So not only is Wray trying to undermine Young's authority, but also the President's as well.

case and point 3: the most recent episode in which she returned to earth via the LRCSs... and her "flipping out" on her partner because she was gone too long... it was Wray's idea in the first place to send her partner out for a few hours to get out and unwind, and then she gets angry and starts yelling at her when she is gone for a few hours, supposedly all worried that something might have happened... yes, she may have been genuinely concerned for her partner, but i believe that Wray was more concerned about being left alone paralyzed in a wheelchair on a respirator (something, mind you, that she agreed to do) and not having control over her partner

case and point 4: her overly emotional state of mind while on-board
initial despair is definitely understandable upon learning that you are stranded on-board a damaged ship locked on a one-way auto-pilot course traversing hundreds of galaxies with limited food and water and not enough power to get home
but as a senior member of the refugee contingent, it is up to her to get over that despair, step up, and start doing the job that the situation warrants which is to contribute in any way possible to unlocking the ship and getting everyone home.
but she rarely does this... she spends a lot of time wallowing in her forlorned grief at being away from earth and home, far moreso than Chloe who never had any idea what she was getting into, no idea about what running htrough the gate meant, and losing her father, and being cut off from her mother, etc... if anything, Chloe is more suited to being the IOA liason than Wray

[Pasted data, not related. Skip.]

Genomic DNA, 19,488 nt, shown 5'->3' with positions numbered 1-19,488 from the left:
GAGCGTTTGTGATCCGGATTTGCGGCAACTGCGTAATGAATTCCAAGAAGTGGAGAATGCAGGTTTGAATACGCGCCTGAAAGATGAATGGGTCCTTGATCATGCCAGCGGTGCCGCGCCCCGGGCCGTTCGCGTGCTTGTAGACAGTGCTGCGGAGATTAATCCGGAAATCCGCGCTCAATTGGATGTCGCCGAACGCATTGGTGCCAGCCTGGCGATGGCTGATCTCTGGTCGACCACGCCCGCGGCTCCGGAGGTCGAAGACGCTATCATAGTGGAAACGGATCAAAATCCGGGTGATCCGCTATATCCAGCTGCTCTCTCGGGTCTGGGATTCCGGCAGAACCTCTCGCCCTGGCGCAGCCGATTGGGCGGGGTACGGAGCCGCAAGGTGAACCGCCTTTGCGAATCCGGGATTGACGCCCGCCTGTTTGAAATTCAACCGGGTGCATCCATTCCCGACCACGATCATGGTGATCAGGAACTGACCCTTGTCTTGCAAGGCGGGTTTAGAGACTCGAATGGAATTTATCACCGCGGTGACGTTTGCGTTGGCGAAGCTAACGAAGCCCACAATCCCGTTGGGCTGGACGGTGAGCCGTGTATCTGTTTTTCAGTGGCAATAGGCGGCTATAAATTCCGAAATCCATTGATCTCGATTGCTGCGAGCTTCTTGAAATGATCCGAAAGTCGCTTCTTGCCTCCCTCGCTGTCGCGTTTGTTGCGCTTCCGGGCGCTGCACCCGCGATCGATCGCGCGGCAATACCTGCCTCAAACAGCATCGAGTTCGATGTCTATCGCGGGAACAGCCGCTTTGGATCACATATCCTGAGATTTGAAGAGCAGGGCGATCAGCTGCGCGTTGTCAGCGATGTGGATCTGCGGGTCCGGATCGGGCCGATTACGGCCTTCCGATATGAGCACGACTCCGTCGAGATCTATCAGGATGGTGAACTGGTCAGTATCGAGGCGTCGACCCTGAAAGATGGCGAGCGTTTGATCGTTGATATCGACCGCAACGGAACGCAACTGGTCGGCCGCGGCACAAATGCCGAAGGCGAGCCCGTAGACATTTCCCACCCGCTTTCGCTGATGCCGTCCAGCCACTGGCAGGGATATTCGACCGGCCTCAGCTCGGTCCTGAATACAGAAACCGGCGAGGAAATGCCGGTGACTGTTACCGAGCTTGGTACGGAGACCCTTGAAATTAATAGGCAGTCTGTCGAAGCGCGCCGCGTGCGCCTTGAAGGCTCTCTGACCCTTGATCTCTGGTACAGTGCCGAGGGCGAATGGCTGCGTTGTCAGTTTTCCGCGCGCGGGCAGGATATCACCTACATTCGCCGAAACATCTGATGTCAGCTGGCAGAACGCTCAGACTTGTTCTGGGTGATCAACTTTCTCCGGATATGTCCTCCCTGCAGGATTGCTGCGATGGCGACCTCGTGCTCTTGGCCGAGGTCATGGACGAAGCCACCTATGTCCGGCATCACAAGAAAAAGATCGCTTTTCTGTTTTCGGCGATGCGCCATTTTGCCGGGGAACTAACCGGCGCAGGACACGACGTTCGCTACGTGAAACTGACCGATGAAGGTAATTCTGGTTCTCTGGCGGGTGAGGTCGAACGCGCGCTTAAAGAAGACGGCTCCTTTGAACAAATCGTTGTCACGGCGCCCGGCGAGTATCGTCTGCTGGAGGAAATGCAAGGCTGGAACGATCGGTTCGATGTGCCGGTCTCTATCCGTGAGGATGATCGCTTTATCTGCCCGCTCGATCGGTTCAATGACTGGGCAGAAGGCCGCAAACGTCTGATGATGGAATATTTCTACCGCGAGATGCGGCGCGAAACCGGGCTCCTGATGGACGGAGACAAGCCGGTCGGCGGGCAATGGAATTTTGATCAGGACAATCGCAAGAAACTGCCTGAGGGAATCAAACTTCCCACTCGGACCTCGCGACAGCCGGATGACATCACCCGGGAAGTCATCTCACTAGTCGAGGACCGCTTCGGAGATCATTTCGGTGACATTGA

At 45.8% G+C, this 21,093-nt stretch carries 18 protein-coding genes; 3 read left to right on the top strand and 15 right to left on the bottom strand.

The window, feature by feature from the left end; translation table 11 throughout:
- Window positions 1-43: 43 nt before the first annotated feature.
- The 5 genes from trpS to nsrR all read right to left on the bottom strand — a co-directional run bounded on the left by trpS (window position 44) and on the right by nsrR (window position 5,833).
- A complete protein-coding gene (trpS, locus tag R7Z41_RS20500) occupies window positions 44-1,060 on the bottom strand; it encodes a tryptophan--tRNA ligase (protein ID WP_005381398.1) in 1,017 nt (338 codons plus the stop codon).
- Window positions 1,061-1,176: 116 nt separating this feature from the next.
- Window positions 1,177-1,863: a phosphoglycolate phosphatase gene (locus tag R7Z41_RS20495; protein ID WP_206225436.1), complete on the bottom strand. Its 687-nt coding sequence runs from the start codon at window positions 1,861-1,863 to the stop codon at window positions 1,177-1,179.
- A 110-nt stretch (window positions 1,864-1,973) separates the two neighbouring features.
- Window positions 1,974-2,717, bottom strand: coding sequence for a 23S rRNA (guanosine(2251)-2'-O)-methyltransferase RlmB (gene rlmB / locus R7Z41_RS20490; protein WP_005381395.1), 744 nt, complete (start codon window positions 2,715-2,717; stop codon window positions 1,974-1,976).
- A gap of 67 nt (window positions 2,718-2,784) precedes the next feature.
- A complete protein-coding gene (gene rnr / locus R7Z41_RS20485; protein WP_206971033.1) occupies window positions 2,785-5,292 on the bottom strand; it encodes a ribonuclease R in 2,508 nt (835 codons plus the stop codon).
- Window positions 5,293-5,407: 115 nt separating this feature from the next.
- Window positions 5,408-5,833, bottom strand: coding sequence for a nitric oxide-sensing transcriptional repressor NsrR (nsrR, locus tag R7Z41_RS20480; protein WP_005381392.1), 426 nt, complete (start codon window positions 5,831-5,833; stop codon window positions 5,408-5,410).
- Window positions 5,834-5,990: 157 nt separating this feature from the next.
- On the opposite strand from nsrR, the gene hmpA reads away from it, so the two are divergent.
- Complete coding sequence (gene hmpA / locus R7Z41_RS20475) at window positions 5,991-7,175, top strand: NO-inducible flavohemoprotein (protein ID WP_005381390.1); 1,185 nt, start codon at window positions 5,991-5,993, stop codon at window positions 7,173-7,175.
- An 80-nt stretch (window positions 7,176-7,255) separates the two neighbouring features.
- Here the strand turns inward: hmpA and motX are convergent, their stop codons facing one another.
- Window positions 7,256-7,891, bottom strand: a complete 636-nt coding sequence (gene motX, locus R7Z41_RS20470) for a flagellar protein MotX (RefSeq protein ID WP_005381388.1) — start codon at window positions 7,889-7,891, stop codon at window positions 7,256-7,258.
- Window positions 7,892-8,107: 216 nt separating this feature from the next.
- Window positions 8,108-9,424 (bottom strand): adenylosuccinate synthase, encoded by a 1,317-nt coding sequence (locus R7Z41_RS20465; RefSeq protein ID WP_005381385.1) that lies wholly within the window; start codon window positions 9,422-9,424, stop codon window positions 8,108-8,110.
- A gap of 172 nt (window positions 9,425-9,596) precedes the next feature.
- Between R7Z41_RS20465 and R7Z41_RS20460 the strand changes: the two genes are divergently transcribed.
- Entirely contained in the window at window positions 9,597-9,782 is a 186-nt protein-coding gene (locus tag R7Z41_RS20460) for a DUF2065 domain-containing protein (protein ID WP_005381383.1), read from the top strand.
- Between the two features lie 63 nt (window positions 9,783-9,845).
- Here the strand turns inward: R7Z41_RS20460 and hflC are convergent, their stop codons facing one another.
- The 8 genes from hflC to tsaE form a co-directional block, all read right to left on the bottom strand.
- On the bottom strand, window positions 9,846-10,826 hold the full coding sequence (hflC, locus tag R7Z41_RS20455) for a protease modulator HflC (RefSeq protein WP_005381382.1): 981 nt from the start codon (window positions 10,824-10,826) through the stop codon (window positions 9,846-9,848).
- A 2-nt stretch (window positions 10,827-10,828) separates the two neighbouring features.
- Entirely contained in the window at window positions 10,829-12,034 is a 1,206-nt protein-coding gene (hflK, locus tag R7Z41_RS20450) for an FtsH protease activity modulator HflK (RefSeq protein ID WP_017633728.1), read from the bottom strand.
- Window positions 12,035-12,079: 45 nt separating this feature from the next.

Wray needs to grow-up, mature, and start being a responsible and competent leader
or she needs to resign her post and appoint someone else


i personally dislike the character because she is incompetent, unprofessional, and lacking in any intelligence and wisdom pertinent to the refugee situation on-board Destiny

however, i like having a character like this on the show, because in SG1 and SGA, the characters were all a bit too unbelievably competent... only with McKay did we start to see some real flaws...

Spimman
May 13th, 2010, 10:21 AM
Wray needs to grow-up, mature, and start being a responsible and competent leader
or she needs to resign her post and appoint someone else.
So do Young and Rush. This show is based on a group of people that weren't cut out for what they were thrown into are just trying to stay above water.

That being said...I guess I disagree but mainly in perspective...let me explain.

I agree that Wray isn't a great leader, her motives are questionable, I don't think she is overly power hungry but maybe a little and I don't really like her character but I see these all as positives. Her character is getting deeper all the time, she plays the antagonist sometimes, but I think overall she wants what is best for the crew. Her acting skills help her create a believable character that you kind of love to hate, and that is what she is intended to be for the time being.